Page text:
In Lord of the Flies, how does Ralph decide to use the conch shell?
Although Ralph is the one who first sees the conch, he has no idea it can be used as a trumpet. In chapter 1 Piggy and Ralph meet at the swimming lagoon, and Ralph spies and frees the conch, an 18-inch shell. Piggy becomes very excited because he has seen a similar shell before. The person who had it on his back wall blew into it and it "mooed like a cow." Piggy then realizes they could use the conch to call the others. In typical ingratiating fashion, he attributes his brilliant idea to Ralph, saying, "That was what you meant, didn't you? That's why you got the conch out of the water?" Ralph doesn't deny it; he lets Piggy credit him for Piggy's idea. Piggy then instructs Ralph on how to blow into the conch to make it reverberate. It requires a certain lip and tongue action as well as a deep diaphragmatic exhale. Piggy himself is unable to blow the conch because of his asthma. This foreshadows the relationship of Piggy to Ralph, Piggy being the "brains behind the throne." Later, in chapter 2, Ralph is declared chief because he has possession of the impressive conch, and he creates the rule that at meetings one must have the conch in order to speak.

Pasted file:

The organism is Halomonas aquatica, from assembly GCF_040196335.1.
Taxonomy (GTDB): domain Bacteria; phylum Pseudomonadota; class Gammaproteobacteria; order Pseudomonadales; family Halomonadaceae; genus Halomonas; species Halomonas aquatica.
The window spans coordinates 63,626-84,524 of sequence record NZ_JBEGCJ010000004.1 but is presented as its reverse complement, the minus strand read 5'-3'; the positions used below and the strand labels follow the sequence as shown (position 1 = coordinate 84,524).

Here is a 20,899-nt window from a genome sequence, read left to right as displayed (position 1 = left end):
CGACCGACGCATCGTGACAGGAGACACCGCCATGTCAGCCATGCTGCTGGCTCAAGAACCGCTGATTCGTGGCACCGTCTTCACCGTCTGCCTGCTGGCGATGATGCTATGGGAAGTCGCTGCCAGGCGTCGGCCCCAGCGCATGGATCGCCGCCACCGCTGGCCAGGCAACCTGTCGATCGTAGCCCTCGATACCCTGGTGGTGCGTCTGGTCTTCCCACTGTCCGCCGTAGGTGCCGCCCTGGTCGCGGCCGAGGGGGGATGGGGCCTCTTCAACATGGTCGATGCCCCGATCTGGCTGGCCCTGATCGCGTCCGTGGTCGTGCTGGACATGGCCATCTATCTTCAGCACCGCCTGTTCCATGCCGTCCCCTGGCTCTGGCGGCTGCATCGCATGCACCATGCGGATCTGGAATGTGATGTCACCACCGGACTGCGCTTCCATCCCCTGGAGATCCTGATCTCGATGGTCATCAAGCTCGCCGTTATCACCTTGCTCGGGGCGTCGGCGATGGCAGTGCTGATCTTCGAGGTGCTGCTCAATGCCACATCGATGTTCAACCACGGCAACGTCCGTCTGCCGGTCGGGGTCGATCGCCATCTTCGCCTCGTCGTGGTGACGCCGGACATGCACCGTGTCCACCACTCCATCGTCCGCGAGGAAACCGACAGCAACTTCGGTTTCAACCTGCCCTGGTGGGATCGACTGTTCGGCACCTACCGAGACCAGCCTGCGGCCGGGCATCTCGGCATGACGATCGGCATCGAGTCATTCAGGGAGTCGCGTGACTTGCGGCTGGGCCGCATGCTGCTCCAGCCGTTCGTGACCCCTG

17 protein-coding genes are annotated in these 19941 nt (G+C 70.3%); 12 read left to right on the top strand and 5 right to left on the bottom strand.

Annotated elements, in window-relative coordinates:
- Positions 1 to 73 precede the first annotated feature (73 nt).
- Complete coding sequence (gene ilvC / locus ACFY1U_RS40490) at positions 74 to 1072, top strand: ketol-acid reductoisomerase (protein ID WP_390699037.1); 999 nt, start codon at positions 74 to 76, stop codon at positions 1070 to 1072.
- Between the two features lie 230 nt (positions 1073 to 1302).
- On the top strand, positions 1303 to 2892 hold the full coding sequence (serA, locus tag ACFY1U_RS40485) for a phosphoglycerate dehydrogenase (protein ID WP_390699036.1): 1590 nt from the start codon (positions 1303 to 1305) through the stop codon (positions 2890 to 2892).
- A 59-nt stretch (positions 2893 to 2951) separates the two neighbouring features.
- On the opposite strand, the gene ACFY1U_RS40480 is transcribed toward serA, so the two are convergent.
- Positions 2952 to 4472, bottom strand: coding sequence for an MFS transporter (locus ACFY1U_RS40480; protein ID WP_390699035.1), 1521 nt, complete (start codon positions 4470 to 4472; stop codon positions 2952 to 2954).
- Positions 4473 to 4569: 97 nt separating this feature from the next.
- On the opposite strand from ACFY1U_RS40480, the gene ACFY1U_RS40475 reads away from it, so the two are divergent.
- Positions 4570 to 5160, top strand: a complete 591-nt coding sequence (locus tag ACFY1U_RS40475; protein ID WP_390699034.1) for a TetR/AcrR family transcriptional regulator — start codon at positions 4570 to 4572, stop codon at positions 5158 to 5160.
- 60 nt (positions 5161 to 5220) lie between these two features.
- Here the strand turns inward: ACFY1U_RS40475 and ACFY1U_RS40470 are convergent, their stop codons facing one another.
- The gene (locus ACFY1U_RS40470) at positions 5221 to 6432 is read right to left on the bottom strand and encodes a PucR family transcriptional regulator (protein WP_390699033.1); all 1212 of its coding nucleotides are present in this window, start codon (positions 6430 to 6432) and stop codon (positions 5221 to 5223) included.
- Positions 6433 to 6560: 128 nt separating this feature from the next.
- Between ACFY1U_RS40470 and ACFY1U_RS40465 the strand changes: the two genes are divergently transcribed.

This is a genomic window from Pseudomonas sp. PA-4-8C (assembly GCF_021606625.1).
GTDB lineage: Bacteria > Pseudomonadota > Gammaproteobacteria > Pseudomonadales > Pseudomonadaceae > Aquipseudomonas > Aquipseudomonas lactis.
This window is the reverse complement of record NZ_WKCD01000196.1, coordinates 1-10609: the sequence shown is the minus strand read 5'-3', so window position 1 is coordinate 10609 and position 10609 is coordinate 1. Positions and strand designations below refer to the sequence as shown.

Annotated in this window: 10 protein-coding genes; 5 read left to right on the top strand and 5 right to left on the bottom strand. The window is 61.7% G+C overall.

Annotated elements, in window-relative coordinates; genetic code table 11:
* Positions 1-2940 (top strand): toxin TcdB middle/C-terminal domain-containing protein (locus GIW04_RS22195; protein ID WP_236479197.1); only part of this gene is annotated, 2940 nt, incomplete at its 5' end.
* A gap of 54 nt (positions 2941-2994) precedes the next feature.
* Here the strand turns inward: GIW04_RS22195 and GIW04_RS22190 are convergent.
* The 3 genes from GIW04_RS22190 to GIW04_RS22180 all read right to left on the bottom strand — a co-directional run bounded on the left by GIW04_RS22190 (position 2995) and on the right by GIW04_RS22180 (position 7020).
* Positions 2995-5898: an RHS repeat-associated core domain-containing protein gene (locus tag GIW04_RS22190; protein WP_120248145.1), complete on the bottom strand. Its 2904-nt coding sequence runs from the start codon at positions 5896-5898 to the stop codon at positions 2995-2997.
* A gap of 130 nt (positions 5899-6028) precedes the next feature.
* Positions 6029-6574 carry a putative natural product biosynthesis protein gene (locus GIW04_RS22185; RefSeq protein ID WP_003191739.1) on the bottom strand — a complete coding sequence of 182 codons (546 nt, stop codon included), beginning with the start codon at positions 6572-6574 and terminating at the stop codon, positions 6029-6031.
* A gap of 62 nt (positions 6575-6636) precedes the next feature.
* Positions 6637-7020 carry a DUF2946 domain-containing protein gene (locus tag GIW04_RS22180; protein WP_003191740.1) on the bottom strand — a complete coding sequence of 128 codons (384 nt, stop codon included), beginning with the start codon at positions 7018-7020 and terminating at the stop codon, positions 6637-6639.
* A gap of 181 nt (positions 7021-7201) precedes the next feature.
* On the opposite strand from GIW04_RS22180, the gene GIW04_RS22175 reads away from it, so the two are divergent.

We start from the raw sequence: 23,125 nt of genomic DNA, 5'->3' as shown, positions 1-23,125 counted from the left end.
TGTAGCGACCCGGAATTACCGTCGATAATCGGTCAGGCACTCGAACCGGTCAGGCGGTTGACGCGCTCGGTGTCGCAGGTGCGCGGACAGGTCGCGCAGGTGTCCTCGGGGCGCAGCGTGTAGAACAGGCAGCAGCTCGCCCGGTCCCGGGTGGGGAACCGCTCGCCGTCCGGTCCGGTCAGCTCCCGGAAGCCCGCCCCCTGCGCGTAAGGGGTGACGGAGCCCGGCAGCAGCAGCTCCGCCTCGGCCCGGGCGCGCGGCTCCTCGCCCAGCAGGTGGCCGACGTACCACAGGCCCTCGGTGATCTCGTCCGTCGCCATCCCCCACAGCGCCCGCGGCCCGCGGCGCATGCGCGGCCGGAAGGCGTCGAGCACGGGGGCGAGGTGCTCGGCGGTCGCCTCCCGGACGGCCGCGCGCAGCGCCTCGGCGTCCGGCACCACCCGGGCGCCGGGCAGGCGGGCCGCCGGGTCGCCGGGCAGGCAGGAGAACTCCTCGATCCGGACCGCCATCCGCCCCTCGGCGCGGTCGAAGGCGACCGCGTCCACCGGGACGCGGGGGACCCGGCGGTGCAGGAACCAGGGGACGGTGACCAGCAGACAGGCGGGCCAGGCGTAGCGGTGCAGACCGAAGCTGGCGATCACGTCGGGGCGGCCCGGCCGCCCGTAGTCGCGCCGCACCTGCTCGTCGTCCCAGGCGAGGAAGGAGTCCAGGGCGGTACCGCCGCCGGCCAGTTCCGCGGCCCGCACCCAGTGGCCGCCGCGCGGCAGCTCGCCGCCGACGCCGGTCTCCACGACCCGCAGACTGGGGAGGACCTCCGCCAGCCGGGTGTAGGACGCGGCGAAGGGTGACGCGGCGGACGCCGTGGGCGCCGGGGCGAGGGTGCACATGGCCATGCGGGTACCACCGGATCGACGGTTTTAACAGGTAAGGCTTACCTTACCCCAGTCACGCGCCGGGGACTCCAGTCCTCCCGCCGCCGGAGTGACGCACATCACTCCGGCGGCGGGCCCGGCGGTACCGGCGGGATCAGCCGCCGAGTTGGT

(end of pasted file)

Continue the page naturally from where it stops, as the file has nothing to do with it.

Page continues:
Ralph uses the conch shell in two ways. First, he uses it as a signal for others to gather for a reason. When he blows it like a horn, other boys come running and and assemble themselves together. Secondly, once the meeting begins, whoever holds the conch shell is permitted to speak. This ensures that meetings are conducted in an orderly fashion, and that everyone gets a chance to speak their piece without fear of interruption.
Piggy seconds the use of the conch shell for order, as he is overly concerned with having a list of who is on the island, as well as knowing what everyone's doing. Ralph, the designated chief during the first part of the novel, tries to allow everyone to have a say, so the conch shell allows him to do just this, without having to yell and use his authority too often.